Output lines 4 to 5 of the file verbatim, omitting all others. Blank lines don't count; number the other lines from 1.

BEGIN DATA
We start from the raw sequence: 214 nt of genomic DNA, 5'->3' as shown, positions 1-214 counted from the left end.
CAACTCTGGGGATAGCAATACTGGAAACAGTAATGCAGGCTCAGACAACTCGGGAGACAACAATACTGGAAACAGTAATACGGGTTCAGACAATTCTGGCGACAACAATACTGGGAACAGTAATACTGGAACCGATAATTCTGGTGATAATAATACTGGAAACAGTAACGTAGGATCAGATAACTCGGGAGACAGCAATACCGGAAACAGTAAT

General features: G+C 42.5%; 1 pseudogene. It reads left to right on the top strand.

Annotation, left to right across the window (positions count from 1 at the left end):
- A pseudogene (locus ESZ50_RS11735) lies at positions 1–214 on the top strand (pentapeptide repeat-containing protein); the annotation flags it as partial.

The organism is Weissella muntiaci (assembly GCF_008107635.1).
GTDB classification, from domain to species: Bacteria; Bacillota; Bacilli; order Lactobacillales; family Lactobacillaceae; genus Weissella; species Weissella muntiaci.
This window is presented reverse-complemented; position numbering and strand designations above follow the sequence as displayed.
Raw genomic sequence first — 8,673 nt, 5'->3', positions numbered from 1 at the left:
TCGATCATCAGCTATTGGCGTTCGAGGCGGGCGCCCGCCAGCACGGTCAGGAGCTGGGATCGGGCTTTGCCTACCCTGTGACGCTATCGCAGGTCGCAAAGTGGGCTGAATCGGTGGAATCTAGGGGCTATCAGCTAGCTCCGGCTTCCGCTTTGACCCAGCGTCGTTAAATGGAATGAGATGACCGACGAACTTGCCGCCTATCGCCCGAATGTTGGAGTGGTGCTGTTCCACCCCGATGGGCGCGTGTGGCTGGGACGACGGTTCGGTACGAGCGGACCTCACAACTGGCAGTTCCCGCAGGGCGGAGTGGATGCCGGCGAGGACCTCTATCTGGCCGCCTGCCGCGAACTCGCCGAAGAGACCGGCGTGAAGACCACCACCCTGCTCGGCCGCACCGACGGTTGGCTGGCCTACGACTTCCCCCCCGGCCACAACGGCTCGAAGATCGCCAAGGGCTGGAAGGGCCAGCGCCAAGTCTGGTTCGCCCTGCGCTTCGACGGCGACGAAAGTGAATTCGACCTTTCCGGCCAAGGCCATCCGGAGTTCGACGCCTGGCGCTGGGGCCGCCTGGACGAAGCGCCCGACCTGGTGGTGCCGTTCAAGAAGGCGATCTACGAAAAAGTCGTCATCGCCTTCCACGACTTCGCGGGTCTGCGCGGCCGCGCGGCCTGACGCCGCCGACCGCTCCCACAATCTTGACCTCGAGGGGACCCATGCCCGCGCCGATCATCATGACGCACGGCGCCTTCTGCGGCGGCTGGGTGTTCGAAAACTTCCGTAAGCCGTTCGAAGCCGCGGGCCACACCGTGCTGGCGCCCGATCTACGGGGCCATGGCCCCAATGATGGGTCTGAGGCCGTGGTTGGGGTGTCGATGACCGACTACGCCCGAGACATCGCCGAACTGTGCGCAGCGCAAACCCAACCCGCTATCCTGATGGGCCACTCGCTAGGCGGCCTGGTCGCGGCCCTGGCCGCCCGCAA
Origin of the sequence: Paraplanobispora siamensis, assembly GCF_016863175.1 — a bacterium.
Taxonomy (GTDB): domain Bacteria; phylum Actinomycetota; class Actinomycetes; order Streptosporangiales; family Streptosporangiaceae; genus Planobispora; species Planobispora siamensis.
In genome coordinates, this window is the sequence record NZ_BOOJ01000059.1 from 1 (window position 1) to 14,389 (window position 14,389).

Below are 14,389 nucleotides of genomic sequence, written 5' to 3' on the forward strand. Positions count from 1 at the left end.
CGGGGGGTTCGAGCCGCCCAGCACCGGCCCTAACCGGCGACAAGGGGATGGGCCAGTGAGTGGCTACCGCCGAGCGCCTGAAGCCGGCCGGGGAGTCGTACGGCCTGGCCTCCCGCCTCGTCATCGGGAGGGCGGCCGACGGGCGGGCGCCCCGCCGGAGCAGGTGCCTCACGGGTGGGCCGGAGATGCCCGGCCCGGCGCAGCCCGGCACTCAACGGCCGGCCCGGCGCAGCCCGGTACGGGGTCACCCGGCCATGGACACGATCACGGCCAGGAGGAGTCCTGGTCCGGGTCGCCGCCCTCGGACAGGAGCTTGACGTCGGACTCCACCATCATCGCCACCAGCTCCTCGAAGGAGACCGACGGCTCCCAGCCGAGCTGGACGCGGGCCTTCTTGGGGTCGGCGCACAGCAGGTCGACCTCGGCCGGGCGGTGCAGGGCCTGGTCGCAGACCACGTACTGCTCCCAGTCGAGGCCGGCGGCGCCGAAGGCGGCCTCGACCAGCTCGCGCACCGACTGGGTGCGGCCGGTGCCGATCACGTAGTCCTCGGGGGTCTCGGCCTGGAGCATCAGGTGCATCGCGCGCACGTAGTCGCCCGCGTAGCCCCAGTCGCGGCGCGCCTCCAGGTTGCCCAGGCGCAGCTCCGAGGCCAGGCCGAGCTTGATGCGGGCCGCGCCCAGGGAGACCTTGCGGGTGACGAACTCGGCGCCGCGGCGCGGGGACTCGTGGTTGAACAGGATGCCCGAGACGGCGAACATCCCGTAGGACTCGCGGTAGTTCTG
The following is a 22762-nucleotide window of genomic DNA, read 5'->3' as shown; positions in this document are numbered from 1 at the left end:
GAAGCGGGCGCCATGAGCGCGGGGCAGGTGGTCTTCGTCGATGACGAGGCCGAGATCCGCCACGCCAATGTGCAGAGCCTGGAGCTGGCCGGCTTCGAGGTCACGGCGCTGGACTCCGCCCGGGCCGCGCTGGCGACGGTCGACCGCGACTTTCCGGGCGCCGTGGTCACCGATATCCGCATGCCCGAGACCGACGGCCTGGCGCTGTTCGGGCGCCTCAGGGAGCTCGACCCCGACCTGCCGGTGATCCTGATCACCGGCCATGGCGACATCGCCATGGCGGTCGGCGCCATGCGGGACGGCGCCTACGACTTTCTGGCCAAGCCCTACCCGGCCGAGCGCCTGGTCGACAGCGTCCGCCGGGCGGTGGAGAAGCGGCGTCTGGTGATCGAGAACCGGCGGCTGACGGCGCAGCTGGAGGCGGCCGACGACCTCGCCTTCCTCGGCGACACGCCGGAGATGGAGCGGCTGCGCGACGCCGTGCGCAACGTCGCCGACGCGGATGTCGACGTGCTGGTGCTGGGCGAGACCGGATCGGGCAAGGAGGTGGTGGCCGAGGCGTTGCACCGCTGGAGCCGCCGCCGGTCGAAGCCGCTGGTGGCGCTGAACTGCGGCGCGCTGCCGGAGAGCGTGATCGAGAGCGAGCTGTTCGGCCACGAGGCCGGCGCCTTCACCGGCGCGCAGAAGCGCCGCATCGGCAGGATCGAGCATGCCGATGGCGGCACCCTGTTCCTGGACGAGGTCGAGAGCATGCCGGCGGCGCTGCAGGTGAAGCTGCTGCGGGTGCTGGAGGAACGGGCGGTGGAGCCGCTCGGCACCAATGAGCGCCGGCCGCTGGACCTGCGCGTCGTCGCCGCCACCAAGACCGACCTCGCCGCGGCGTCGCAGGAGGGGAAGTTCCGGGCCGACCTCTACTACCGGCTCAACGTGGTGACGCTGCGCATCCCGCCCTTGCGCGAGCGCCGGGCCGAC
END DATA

Annotation, left to right across the window (positions count from 1 at the left end):
- A pseudogene (locus ESZ50_RS11735) lies at positions 1–214 on the top strand (pentapeptide repeat-containing protein); the annotation flags it as partial.